- prepare model and statistics
    def _hook_on_fit_start_init(ctx):
        # prepare model and optimizer

        if ctx.cur_mode in [MODE.TRAIN, MODE.FINETUNE]:
            # Initialize optimizer here to avoid the reuse of optimizers
            # across different routines
            ctx.optimizer = get_optimizer(ctx.model,
            ctx.scheduler = get_scheduler(ctx.optimizer,

        # prepare statistics
        ctx.loss_batch_total = CtxVar(0., LIFECYCLE.ROUTINE)
        ctx.loss_regular_total = CtxVar(0., LIFECYCLE.ROUTINE)
        ctx.num_samples = CtxVar(0, LIFECYCLE.ROUTINE)
        ctx.ys_true = CtxVar([], LIFECYCLE.ROUTINE)
        ctx.ys_prob = CtxVar([], LIFECYCLE.ROUTINE)

    - calculate loss in forward stage
    def _hook_on_batch_forward(ctx):
        x, label = [_.to(ctx.device) for _ in ctx.data_batch]
        pred = ctx.model(x)
        if len(label.size()) == 0:
            label = label.unsqueeze(0)

        ctx.y_true = CtxVar(label, LIFECYCLE.BATCH)
        ctx.y_prob = CtxVar(pred, LIFECYCLE.BATCH)
        ctx.loss_batch = CtxVar(ctx.criterion(pred, label), LIFECYCLE.BATCH)
        ctx.batch_size = CtxVar(len(label), LIFECYCLE.BATCH)
     - update model parameters in backward stage
    def _hook_on_batch_backward(ctx):
        if ctx.grad_clip > 0:
        if ctx.scheduler is not None:
- To customize more trainer behaviors, users can reset and replace existing hooks, or register new hooks

  - Users can freely check the current hook set via print `trainer.hooks_in_train` and `trainer.hooks_in_eval`.

  - For delete case, users can either 1) reset all the hooks at a target point-in-time trigger; or 2) a specific hook by passing the target function name `hook_name `  in  train/eval hook set.

    def reset_hook_in_train(self, target_trigger, target_hook_name=None)
    def reset_hook_in_eval(self, target_trigger, target_hook_name=None)

  - For create case,  we allows registering a new hook at a target point-in-time trigger, and support 1) specifying a specific  positions (i.e., the order a hook called within the trigger set); or 2) inserting before or after a base hook

  def register_hook_in_train(self,
  • For update case, we provide functions to replace existing hook (by name) with a new_hook (function)

    def replace_hook_in_train(self, new_hook, target_trigger, target_hook_name)

Customized Data Preparation

  • We provide the data pre-processing operations in parse_data function, which parses the dataset and initializes the variables {}_data, {}_loader, and the counter num_{MODE}_data according to the types of datasets within data as follows.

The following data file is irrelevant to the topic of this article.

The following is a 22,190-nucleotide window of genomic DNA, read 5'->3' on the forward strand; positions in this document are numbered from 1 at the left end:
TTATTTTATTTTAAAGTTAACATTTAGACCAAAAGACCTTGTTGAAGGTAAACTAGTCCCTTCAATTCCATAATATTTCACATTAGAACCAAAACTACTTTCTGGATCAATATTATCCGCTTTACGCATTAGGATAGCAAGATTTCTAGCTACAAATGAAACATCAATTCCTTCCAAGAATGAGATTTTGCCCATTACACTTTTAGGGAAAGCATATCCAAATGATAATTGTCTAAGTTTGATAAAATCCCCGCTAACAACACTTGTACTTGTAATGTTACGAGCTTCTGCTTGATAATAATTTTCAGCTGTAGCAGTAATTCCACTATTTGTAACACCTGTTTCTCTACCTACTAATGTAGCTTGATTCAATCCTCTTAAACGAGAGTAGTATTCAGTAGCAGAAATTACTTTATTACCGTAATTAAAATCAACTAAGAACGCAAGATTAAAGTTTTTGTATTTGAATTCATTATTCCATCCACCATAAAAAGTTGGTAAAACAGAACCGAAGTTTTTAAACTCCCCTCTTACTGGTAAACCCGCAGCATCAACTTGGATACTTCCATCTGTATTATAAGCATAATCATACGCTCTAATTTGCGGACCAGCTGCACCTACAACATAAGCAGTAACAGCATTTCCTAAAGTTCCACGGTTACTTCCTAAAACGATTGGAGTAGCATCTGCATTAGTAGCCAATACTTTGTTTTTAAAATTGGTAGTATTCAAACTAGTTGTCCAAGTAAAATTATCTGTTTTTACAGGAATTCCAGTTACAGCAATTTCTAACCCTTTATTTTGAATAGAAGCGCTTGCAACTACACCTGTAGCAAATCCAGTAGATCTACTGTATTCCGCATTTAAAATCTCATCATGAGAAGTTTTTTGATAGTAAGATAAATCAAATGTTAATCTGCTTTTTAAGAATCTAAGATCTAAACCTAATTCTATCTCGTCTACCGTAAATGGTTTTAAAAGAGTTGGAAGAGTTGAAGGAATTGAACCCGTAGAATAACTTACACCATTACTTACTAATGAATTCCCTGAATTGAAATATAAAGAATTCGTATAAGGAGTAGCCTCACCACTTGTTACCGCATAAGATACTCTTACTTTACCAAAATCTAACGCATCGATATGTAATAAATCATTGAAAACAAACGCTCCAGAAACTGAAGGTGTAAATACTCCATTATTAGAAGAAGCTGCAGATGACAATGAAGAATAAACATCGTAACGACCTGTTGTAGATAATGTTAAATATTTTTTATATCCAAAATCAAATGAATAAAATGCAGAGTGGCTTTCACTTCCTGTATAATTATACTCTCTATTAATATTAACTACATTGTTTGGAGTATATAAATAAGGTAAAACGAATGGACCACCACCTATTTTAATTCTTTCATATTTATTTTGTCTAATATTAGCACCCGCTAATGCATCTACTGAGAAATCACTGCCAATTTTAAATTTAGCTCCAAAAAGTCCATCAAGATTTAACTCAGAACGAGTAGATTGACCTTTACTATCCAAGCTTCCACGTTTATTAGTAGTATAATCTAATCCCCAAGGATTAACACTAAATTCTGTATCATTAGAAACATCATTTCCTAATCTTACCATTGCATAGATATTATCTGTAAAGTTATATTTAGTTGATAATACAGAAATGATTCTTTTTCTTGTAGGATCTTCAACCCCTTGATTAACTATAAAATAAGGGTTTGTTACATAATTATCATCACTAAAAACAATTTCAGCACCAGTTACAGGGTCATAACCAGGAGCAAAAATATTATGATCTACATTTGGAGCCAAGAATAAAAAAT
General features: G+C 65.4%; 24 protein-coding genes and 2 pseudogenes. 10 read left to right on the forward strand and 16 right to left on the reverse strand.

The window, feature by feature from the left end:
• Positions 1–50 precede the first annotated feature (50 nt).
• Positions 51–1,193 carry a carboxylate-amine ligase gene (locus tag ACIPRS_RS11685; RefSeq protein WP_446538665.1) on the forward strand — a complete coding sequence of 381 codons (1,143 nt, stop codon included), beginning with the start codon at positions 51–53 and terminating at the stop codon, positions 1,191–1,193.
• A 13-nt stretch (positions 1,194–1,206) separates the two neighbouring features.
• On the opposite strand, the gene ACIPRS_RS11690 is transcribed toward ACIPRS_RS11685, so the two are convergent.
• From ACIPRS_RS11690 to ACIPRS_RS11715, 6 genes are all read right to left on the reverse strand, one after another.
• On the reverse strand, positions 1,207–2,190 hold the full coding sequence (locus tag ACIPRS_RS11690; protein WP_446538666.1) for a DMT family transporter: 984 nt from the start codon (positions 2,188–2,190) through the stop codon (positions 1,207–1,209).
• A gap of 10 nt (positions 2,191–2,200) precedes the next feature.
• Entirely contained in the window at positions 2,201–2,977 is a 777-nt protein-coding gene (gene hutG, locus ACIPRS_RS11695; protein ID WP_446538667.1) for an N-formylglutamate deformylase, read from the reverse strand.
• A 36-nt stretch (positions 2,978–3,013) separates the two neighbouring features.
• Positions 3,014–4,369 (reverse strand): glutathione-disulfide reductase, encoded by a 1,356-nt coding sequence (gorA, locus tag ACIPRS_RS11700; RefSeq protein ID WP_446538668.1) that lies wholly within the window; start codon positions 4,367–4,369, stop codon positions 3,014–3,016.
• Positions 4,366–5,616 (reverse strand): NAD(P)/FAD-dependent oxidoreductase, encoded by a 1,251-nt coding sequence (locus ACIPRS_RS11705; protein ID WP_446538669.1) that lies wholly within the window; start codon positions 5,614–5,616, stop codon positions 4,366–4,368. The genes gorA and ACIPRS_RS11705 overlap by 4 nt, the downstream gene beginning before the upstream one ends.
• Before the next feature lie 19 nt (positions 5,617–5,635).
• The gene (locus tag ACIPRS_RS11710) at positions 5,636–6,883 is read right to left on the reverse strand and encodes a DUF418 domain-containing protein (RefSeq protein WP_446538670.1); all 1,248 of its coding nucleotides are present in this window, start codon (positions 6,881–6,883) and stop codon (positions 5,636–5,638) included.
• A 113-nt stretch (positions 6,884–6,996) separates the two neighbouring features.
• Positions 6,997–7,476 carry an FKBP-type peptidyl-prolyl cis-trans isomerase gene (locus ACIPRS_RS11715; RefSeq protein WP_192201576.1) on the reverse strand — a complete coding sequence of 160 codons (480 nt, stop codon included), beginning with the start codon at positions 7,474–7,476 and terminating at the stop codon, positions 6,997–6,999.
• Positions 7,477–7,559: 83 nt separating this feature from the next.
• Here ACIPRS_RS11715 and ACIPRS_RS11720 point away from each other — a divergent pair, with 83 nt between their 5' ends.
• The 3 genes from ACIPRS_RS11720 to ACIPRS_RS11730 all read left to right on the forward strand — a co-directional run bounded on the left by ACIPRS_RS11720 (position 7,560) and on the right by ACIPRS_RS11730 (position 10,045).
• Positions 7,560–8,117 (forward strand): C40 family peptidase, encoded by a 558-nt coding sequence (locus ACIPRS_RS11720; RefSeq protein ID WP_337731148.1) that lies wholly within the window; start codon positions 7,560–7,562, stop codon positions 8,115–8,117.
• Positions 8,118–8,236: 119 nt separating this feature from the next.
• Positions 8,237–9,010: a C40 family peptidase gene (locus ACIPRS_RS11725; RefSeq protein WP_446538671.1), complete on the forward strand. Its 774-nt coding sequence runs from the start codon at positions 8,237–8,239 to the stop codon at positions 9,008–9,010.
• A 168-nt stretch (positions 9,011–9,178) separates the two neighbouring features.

def parse_data(self, data):
        """Populate "{}_data", "{}_loader" and "num_{}_data" for different modes

        # TODO: more robust for different data
        init_dict = dict()
        if isinstance(data, dict):
            for mode in ["train", "val", "test"]:
                init_dict["{}_data".format(mode)] = None
                init_dict["{}_loader".format(mode)] = None
                init_dict["num_{}_data".format(mode)] = 0
                if data.get(mode, None) is not None:
                    if isinstance(data.get(mode), Dataset):
                        init_dict["{}_data".format(mode)] = data.get(mode)
                        init_dict["num_{}_data".format(mode)] = len(
                    elif isinstance(data.get(mode), DataLoader):
                        init_dict["{}_loader".format(mode)] = data.get(mode)
                        init_dict["num_{}_data".format(mode)] = len(
                    elif isinstance(data.get(mode), dict):
                        init_dict["{}_data".format(mode)] = data.get(mode)
                        init_dict["num_{}_data".format(mode)] = len(
                        raise TypeError("Type {} is not supported.".format(
            raise TypeError("Type of data should be dict.")
        return init_dict
  • To support customized dataset, please implement the function parse_data in the new trainer and initialize the following variables.
    • {train/test/val}_data: the data object,
    • {train/test/val}_loader: the data loader object,
    • num_{train/test/val}_data: the number of samples within the dataset.

Trainer Context

Context class is an implementation of messager within the trainer. All variables within it can be called by ctx.{VARIABLE_NAME}.

As stated above, both the training and evaluation processes are consisted of independent hook functions, which only receive an instance of Context as the sole parameter. Therefore, the parameter ctx should

  • maintain the references of objects (e.g. model, data, optimizer),
  • provide running parameters (e.g. number of training epochs),